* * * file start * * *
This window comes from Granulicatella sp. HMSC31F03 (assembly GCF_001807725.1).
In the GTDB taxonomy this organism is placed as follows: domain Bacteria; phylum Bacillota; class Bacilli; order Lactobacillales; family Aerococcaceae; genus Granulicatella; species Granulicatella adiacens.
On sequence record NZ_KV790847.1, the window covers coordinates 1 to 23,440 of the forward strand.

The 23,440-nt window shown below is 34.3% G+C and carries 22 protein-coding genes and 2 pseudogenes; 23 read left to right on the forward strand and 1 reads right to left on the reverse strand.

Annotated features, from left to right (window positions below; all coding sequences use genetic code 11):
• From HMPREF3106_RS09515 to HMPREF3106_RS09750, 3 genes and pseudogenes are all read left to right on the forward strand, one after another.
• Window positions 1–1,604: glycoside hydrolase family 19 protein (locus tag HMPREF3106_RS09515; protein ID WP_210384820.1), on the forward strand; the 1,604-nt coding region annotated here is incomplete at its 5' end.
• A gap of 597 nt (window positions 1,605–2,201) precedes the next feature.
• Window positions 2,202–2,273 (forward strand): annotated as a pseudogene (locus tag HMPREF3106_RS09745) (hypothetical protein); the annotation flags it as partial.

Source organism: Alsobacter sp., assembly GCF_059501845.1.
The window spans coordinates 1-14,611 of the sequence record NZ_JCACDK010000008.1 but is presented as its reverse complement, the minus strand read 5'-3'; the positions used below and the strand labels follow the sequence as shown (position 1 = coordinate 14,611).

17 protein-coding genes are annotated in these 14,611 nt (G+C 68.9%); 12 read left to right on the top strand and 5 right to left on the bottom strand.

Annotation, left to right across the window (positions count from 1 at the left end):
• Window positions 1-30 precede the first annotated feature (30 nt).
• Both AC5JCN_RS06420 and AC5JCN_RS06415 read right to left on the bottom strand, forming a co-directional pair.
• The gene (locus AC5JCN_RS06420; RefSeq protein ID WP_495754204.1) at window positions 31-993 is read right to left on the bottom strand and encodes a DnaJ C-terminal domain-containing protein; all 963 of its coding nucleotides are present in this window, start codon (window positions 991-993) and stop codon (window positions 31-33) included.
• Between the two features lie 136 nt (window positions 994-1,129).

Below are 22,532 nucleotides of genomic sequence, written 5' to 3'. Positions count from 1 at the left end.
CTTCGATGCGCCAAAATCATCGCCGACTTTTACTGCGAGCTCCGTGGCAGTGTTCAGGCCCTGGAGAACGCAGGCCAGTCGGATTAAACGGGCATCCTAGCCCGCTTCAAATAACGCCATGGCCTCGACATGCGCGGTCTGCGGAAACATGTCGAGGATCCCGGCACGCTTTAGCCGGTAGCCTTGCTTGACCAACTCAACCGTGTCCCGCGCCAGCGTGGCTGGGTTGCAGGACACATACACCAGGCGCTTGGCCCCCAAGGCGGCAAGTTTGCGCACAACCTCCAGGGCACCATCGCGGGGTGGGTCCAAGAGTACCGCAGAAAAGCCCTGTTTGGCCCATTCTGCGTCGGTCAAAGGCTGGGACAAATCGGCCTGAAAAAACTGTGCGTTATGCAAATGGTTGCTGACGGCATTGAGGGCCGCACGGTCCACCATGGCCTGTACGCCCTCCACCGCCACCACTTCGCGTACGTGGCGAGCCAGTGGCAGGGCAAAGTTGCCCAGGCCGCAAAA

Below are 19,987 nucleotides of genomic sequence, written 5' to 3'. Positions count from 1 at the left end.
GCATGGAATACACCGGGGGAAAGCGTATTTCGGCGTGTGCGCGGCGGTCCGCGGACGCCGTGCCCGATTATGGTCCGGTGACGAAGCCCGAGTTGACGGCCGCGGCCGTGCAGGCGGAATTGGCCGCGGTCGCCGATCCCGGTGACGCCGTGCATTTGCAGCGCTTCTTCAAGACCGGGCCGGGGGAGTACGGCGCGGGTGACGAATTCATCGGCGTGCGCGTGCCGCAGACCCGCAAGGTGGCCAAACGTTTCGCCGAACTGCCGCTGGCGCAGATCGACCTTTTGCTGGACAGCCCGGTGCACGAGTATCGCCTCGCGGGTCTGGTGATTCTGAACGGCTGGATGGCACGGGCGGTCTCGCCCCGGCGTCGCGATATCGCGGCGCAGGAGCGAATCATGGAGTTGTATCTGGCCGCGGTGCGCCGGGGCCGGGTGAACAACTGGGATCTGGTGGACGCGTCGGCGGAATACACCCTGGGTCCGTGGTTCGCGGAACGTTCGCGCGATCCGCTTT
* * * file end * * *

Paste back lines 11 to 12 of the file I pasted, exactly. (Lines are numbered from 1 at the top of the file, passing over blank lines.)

The window spans coordinates 1-14,611 of the sequence record NZ_JCACDK010000008.1 but is presented as its reverse complement, the minus strand read 5'-3'; the positions used below and the strand labels follow the sequence as shown (position 1 = coordinate 14,611).

17 protein-coding genes are annotated in these 14,611 nt (G+C 68.9%); 12 read left to right on the top strand and 5 right to left on the bottom strand.